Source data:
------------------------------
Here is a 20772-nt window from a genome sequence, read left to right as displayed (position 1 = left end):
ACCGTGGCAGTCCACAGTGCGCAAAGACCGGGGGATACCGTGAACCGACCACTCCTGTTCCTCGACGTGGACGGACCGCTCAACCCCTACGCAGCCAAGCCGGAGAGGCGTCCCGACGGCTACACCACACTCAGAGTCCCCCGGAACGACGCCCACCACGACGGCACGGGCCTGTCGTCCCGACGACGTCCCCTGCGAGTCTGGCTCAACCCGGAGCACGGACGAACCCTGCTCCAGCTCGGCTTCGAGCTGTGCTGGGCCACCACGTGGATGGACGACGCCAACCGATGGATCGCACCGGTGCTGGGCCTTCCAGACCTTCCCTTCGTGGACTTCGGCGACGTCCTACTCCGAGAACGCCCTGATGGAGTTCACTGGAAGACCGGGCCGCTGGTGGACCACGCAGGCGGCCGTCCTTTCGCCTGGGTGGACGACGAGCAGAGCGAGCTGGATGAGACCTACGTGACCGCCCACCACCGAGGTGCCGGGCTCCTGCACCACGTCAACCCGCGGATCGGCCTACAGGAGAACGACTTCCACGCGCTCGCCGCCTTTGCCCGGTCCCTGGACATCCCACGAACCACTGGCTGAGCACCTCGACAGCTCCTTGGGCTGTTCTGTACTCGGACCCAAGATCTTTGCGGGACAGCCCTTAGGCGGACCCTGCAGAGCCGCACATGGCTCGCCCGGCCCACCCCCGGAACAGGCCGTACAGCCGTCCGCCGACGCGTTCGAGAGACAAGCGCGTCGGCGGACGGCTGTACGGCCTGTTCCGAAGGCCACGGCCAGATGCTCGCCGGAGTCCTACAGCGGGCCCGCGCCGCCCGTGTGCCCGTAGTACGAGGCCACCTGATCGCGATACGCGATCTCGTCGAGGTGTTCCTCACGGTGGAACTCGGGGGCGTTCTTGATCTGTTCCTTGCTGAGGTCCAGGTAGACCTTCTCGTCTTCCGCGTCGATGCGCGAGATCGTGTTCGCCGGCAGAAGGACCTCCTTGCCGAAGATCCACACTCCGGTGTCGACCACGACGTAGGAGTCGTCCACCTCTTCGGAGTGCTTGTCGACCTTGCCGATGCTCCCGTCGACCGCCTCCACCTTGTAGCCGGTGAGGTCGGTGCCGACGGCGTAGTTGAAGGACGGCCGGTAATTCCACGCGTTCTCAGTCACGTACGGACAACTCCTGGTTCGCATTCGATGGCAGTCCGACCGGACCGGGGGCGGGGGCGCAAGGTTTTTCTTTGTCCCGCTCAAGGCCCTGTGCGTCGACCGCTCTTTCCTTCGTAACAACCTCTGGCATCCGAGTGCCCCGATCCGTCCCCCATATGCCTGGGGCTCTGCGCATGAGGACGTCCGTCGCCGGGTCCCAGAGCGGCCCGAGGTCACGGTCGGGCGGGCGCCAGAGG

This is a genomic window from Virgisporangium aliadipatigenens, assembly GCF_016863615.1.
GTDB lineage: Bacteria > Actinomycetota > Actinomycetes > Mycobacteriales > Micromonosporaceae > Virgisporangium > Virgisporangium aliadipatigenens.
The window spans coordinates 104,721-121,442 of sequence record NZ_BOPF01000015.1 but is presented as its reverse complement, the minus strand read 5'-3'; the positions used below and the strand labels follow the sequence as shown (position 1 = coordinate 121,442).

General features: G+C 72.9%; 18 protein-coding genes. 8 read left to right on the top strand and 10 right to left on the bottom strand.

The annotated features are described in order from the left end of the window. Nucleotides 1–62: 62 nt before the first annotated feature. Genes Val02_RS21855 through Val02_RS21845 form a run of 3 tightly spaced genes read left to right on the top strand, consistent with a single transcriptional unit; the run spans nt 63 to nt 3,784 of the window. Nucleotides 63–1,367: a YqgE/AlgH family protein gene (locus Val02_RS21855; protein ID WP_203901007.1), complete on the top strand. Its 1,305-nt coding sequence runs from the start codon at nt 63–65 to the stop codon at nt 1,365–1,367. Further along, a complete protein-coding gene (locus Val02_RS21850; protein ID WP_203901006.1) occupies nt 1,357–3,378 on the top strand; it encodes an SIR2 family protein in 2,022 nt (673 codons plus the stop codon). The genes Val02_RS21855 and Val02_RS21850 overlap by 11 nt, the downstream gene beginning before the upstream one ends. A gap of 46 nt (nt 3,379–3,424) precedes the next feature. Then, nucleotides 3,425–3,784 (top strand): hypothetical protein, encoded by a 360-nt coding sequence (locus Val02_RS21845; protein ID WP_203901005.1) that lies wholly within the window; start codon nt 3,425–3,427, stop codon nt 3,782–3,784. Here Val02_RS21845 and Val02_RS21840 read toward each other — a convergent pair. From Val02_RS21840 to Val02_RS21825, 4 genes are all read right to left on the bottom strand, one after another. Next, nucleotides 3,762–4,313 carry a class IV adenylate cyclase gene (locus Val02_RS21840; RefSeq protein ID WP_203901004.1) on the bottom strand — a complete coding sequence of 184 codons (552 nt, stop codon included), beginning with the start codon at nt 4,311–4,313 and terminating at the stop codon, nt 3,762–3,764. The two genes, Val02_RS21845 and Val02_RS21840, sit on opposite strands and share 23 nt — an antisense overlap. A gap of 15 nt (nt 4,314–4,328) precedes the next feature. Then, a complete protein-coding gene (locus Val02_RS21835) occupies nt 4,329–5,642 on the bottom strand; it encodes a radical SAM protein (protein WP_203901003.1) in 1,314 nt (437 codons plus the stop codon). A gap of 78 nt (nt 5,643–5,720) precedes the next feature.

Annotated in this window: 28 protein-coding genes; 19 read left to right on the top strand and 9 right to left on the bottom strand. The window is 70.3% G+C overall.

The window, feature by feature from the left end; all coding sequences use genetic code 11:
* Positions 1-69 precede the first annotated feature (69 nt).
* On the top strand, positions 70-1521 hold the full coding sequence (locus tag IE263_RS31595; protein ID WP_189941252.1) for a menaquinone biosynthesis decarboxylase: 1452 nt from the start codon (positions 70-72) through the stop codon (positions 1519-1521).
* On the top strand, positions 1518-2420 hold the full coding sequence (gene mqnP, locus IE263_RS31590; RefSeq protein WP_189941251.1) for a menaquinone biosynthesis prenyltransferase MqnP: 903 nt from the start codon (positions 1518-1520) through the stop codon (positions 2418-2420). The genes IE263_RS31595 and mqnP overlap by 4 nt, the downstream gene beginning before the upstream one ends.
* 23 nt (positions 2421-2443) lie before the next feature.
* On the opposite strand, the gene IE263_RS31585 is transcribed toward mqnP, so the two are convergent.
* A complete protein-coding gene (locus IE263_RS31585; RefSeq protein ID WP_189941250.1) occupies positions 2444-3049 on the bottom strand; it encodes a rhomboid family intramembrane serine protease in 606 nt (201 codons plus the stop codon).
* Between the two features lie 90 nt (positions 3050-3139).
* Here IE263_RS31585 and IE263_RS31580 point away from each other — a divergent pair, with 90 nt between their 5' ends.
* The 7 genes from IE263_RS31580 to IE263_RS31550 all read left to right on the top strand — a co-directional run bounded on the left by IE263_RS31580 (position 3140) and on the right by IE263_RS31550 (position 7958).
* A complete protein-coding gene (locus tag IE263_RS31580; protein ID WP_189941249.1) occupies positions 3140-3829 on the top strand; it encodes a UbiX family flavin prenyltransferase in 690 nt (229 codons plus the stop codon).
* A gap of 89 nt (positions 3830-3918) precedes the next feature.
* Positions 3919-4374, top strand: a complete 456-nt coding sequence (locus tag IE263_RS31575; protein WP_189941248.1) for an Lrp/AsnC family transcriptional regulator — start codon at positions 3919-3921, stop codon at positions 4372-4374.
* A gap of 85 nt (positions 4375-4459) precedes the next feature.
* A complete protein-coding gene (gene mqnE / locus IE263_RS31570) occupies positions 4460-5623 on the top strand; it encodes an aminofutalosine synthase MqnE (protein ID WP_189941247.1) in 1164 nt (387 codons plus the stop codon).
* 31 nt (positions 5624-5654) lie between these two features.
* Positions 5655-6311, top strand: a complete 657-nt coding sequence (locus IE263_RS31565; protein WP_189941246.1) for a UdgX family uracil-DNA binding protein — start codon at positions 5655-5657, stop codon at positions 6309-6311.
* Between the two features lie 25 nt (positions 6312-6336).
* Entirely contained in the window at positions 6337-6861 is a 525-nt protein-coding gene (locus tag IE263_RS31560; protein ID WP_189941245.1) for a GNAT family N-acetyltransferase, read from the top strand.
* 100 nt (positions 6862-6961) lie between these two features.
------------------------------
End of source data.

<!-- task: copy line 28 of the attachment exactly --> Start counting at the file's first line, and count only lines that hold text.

* 100 nt (positions 6862-6961) lie between these two features.